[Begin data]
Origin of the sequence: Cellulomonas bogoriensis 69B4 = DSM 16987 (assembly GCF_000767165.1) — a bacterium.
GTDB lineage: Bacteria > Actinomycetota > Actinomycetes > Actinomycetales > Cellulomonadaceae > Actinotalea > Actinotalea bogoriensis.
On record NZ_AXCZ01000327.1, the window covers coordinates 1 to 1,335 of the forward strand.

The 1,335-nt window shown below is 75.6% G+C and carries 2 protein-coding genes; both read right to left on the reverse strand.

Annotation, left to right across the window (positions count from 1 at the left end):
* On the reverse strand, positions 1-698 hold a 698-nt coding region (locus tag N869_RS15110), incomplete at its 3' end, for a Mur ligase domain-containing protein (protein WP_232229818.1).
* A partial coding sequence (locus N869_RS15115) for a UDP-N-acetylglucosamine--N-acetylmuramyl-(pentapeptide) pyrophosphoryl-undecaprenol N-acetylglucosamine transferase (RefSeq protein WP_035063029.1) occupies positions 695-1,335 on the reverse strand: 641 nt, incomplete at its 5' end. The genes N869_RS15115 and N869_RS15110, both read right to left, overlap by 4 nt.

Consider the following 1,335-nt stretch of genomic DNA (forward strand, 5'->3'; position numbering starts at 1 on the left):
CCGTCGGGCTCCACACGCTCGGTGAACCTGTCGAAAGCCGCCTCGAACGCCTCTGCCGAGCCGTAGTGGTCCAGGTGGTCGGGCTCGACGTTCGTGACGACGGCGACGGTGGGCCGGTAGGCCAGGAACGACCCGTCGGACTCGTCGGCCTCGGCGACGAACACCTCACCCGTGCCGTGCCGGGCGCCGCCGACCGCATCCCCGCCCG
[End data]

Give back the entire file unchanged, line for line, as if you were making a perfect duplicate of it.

Origin of the sequence: Cellulomonas bogoriensis 69B4 = DSM 16987 (assembly GCF_000767165.1) — a bacterium.
GTDB lineage: Bacteria > Actinomycetota > Actinomycetes > Actinomycetales > Cellulomonadaceae > Actinotalea > Actinotalea bogoriensis.
On record NZ_AXCZ01000327.1, the window covers coordinates 1 to 1,335 of the forward strand.

The 1,335-nt window shown below is 75.6% G+C and carries 2 protein-coding genes; both read right to left on the reverse strand.

Annotation, left to right across the window (positions count from 1 at the left end):
* On the reverse strand, positions 1-698 hold a 698-nt coding region (locus tag N869_RS15110), incomplete at its 3' end, for a Mur ligase domain-containing protein (protein WP_232229818.1).
* A partial coding sequence (locus N869_RS15115) for a UDP-N-acetylglucosamine--N-acetylmuramyl-(pentapeptide) pyrophosphoryl-undecaprenol N-acetylglucosamine transferase (RefSeq protein WP_035063029.1) occupies positions 695-1,335 on the reverse strand: 641 nt, incomplete at its 5' end. The genes N869_RS15115 and N869_RS15110, both read right to left, overlap by 4 nt.

Consider the following 1,335-nt stretch of genomic DNA (forward strand, 5'->3'; position numbering starts at 1 on the left):
CCGTCGGGCTCCACACGCTCGGTGAACCTGTCGAAAGCCGCCTCGAACGCCTCTGCCGAGCCGTAGTGGTCCAGGTGGTCGGGCTCGACGTTCGTGACGACGGCGACGGTGGGCCGGTAGGCCAGGAACGACCCGTCGGACTCGTCGGCCTCGGCGACGAACACCTCACCCGTGCCGTGCCGGGCGCCGCCGACCGCATCCCCGCCCG